Oregon Department of Fish and Wildlife has made a great move toward better management of mule deer in the Blue Mountains area of the state, centered around John Day. What better way for the ODFW to do it than to use technology to give a more accurate picture of what the mule deer are doing, at the time they are doing?
The old methods of visual on-the-ground sighting, air recon and capturing mule deer and affixing them with ear tags was expensive and not very efficient. It was also not accurate. While the old method did help with ODFW mule deer management, it had some obvious flaws and led to a model that wasn’t up to date.
There are usually many environmental factors that affect mule deer herds on a yearly basis. This means that the management model simply can’t be kept up to date using the conventional methods. This is about to change, according to a report by ODFW that was put out on February 27, 2015.
Starting on the first of March, Oregon Fish and Game reports that a target number of 500 adult does will be captured and fitted with radio collars. The animals will be those in the area around John Day. The capture and tagging operation will be carried out by a company named Leading Edge Aviation, out of Clarkston, Washington. Helicopters will be used for the ODFW collaring activities, to have the least negative impact on the deer.
The transmitter collars have GPS capability, allowing the deer to be tracked via signals sent to the satellite system. Not only will this mean that biologists will know how the deer are moving and when they are moving, they are even set to send a special signal if the animal stops moving for a long period of time. This will let the ODFW know when a doe has probably died. This is also valuable information for proper management of the herd.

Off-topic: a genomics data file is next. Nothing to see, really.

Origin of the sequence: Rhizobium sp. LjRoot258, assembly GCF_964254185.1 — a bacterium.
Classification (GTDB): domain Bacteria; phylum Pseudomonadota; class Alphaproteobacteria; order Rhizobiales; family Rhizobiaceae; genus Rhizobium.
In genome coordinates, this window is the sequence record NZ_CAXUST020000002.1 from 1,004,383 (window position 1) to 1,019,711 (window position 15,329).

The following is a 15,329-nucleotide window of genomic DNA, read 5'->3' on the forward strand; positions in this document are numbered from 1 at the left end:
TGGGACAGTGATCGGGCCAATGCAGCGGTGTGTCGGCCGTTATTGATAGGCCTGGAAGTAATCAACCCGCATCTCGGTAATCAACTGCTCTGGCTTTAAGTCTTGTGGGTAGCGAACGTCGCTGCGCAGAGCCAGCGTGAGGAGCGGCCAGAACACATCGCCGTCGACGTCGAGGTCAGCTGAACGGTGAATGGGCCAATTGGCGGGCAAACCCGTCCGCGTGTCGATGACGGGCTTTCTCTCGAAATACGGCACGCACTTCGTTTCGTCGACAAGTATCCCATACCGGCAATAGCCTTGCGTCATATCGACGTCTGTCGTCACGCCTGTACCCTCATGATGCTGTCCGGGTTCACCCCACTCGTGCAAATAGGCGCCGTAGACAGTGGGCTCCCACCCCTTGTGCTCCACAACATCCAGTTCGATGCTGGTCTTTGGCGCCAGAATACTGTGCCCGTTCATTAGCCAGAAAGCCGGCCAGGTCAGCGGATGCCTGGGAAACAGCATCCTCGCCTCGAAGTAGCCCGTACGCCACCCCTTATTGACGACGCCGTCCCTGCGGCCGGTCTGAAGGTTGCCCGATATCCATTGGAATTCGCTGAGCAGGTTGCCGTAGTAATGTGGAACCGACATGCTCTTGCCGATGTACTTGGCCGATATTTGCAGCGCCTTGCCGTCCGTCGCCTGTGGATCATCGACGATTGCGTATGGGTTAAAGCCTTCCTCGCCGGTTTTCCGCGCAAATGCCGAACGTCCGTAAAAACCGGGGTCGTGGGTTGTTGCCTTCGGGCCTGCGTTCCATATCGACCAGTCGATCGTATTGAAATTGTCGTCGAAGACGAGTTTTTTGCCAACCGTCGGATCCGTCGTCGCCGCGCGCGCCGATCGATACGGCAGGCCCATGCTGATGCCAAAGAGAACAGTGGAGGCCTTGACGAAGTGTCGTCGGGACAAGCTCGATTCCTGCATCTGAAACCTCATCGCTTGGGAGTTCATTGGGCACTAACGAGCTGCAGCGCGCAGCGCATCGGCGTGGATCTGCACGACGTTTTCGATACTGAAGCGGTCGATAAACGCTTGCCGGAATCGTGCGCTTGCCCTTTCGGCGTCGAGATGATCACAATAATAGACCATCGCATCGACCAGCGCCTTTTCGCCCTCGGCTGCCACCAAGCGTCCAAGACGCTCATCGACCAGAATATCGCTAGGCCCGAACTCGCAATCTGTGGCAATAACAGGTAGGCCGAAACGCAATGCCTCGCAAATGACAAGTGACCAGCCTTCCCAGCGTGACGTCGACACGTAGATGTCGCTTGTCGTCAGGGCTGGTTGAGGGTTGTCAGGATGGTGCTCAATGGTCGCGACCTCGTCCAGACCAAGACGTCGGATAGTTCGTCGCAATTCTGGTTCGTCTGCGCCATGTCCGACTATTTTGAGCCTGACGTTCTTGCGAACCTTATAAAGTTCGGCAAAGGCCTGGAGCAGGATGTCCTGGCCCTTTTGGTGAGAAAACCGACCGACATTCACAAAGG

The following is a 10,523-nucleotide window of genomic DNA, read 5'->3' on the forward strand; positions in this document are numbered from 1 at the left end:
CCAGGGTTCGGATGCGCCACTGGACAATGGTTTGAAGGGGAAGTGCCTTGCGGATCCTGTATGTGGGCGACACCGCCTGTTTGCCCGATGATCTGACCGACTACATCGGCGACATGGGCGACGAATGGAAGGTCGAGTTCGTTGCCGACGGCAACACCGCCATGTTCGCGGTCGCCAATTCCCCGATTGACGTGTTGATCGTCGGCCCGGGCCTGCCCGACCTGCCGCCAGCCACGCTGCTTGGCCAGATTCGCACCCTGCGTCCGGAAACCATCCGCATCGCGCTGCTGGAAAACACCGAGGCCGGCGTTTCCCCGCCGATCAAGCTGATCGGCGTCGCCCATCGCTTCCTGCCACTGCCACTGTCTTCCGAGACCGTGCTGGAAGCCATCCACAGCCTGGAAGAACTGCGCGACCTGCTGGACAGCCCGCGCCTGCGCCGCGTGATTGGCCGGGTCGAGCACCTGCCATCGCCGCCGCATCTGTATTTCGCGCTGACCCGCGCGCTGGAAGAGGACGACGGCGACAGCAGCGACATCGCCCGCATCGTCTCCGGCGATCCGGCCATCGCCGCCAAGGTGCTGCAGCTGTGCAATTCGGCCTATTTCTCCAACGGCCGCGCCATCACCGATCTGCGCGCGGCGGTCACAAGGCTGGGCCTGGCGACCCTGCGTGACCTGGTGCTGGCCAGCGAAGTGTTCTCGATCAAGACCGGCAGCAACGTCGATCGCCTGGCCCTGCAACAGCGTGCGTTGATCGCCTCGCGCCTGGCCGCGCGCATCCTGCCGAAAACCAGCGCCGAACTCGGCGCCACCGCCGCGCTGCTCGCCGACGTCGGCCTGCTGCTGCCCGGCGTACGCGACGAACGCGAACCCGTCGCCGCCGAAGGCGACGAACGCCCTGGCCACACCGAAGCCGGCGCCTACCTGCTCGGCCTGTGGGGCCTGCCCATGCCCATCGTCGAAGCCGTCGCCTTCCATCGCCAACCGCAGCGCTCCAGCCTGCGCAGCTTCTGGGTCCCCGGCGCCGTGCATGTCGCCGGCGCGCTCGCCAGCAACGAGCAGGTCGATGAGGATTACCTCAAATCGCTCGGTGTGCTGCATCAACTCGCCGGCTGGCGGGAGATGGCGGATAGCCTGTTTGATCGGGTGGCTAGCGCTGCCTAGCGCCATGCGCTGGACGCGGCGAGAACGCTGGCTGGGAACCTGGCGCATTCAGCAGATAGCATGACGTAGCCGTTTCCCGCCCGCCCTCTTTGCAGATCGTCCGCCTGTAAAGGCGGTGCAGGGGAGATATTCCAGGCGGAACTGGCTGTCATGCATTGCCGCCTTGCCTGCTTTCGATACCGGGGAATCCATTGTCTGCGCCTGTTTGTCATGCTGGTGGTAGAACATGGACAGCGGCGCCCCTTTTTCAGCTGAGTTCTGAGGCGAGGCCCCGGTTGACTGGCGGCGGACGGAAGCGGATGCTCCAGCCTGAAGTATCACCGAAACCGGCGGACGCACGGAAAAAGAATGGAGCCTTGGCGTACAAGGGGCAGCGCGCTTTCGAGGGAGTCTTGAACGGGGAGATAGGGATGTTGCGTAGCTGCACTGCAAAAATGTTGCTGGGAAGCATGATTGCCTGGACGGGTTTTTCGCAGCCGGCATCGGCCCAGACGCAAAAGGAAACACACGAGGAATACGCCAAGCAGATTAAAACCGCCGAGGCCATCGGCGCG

Knowing the actual movements of the deer can help the Fish and Wildlife department in their determination of how many deer tags can be issued in a given hunting unit. The hunting units in Oregon have been in place for roughly 60 years and it is probable that these don’t truly reflect the population of deer that is contained within them. This means that the capturing and collaring activities may lead to alterations in the boundaries of the hunting units. Doing this will be an advancement in efficient deer population management, which ultimately helps the mule deer, deer hunters and the general public.
For people who wonder about where the money is coming from, as stated in the report,
“Funding support for the [ODFW] collaring project comes from the sale of hunting licenses, and the Wildlife and Sport Fish Restoration Program, a federal grants program funded by excise taxes on the sale of hunting equipment.”
The mentioned Wildlife and Sport Fish Restoration Program is a program that functions through the United States Fish and Wildlife Service.
It is hoped that the capturing and collaring of mule deer in this area of Oregon can lead to better and more accurate management of the deer herds in the state, while also providing a greater understanding about the mule deer in the region. The ODFW program may only be concentrated in one part of Oregon, however if it is as successful as it has the potential to be, it is easy to imagine that similar programs may be instituted in other parts of the state.